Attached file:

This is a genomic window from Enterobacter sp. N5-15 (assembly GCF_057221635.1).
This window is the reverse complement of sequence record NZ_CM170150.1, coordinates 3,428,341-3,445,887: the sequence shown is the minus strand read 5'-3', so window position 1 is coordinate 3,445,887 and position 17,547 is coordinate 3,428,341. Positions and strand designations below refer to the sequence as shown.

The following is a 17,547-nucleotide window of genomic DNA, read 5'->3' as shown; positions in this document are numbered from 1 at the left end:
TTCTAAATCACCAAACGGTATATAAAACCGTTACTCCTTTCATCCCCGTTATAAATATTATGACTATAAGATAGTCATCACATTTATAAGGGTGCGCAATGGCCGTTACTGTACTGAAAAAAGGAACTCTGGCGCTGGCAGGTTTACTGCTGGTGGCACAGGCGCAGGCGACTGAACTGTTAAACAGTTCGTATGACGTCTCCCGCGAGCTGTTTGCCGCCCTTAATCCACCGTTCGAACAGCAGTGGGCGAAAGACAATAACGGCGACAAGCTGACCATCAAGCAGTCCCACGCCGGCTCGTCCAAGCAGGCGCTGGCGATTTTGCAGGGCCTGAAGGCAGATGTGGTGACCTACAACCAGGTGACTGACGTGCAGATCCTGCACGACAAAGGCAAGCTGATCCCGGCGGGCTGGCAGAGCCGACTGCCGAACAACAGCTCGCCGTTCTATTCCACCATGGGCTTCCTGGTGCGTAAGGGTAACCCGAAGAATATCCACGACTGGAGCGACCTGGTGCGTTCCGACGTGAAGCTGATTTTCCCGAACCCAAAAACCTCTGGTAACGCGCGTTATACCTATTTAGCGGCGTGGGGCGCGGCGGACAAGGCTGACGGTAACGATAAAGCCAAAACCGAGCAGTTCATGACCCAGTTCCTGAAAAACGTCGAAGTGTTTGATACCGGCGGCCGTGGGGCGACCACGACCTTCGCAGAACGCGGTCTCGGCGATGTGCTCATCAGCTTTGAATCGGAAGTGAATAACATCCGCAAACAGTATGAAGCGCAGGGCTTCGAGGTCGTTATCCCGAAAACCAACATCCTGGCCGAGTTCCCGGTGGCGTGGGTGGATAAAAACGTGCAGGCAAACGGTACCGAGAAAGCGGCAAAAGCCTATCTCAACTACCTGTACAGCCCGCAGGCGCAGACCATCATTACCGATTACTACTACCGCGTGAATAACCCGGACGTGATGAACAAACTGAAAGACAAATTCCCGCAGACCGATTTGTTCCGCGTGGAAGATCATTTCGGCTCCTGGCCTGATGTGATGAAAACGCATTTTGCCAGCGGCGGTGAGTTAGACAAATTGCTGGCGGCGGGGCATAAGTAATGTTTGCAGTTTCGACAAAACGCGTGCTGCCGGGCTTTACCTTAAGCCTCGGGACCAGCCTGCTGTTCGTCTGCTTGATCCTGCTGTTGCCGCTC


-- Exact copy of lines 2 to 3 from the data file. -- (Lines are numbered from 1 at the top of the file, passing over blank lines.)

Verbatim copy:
This window is the reverse complement of sequence record NZ_CM170150.1, coordinates 3,428,341-3,445,887: the sequence shown is the minus strand read 5'-3', so window position 1 is coordinate 3,445,887 and position 17,547 is coordinate 3,428,341. Positions and strand designations below refer to the sequence as shown.

The following is a 17,547-nucleotide window of genomic DNA, read 5'->3' as shown; positions in this document are numbered from 1 at the left end: